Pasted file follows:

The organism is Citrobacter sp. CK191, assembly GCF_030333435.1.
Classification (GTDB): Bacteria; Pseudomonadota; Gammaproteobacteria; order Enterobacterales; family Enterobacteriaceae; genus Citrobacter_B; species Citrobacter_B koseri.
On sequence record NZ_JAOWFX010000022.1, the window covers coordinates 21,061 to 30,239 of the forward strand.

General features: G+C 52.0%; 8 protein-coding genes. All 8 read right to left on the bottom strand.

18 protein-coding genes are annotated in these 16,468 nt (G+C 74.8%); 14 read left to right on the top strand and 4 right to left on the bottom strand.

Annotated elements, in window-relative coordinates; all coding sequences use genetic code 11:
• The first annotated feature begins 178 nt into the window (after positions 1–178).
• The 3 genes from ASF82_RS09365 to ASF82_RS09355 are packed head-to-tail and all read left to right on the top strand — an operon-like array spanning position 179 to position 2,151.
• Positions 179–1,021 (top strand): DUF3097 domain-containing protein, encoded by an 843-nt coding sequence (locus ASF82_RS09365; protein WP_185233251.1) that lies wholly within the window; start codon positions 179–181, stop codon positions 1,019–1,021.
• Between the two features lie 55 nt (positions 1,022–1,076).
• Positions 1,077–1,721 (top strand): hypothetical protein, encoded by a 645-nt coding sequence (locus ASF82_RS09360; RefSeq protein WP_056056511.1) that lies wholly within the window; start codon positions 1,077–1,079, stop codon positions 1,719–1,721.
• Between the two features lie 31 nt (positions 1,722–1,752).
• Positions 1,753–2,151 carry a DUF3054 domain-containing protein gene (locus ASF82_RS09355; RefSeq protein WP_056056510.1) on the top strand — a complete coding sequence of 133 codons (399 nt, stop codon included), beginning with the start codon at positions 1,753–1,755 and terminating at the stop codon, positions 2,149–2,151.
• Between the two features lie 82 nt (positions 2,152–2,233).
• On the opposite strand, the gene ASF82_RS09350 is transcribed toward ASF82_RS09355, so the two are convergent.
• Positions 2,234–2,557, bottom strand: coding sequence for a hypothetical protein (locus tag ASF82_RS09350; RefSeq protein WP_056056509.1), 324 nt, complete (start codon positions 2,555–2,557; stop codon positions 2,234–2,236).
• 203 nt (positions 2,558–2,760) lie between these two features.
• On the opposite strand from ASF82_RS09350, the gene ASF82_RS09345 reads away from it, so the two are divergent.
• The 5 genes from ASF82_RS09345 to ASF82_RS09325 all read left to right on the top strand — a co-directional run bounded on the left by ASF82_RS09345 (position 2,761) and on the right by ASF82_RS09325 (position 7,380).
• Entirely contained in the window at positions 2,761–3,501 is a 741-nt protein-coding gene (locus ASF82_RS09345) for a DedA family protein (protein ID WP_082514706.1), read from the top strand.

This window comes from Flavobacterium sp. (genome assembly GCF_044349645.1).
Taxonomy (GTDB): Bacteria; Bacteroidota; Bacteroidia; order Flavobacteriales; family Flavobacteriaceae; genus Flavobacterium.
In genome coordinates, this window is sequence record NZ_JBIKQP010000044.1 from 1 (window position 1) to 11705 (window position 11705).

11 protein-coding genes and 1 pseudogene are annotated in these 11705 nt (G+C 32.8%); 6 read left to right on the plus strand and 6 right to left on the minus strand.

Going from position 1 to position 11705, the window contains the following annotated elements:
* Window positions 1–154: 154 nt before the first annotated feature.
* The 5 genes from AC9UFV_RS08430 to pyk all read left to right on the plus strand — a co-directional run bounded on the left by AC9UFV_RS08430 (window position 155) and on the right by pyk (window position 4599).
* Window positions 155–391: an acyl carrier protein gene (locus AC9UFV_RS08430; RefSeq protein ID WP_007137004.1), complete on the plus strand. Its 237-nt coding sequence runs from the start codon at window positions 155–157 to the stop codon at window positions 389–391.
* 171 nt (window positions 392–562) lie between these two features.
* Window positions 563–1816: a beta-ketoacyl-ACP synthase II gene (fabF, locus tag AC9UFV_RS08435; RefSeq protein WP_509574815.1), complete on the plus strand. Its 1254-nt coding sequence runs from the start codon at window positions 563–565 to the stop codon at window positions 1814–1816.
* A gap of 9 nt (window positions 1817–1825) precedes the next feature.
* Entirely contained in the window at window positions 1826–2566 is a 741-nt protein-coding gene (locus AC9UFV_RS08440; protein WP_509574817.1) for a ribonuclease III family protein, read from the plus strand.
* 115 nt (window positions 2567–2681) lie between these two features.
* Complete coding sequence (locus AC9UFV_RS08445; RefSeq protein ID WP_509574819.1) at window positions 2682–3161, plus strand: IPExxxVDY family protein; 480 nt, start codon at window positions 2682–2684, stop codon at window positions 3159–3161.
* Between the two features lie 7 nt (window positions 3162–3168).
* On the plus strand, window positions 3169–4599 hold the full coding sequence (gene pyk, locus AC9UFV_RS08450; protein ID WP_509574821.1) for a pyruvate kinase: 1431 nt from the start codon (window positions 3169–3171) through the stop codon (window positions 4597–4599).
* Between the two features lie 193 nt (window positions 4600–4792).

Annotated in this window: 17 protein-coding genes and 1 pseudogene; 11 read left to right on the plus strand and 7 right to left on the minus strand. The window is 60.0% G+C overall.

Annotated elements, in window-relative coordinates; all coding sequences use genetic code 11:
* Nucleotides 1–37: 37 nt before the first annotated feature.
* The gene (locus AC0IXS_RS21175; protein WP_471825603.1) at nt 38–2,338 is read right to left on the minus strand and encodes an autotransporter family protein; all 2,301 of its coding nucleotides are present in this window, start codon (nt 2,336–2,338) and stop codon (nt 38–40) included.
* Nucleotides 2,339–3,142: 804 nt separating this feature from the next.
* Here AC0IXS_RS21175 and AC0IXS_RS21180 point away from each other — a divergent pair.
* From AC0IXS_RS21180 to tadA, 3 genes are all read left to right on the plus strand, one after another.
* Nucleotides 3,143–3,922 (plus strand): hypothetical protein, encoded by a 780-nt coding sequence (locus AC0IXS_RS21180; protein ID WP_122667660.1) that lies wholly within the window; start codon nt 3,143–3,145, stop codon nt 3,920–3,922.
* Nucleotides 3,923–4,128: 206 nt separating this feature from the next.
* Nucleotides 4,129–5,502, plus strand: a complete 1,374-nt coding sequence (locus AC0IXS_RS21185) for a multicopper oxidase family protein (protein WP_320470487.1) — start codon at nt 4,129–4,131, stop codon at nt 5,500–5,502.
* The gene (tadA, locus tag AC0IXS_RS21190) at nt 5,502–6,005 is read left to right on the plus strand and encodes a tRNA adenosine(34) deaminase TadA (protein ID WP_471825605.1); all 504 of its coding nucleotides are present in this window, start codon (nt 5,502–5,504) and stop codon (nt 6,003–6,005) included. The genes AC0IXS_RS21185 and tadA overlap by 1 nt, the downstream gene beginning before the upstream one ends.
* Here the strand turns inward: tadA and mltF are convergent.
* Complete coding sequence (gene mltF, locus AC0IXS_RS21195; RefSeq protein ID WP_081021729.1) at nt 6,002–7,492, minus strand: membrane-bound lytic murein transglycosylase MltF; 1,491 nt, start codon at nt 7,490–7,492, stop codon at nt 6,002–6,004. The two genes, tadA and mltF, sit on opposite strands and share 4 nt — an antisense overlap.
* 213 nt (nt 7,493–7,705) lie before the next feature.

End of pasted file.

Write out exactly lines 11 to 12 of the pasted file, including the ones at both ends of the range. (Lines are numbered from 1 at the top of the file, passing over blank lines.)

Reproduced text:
• Positions 1,077–1,721 (top strand): hypothetical protein, encoded by a 645-nt coding sequence (locus ASF82_RS09360; RefSeq protein WP_056056511.1) that lies wholly within the window; start codon positions 1,077–1,079, stop codon positions 1,719–1,721.
• Between the two features lie 31 nt (positions 1,722–1,752).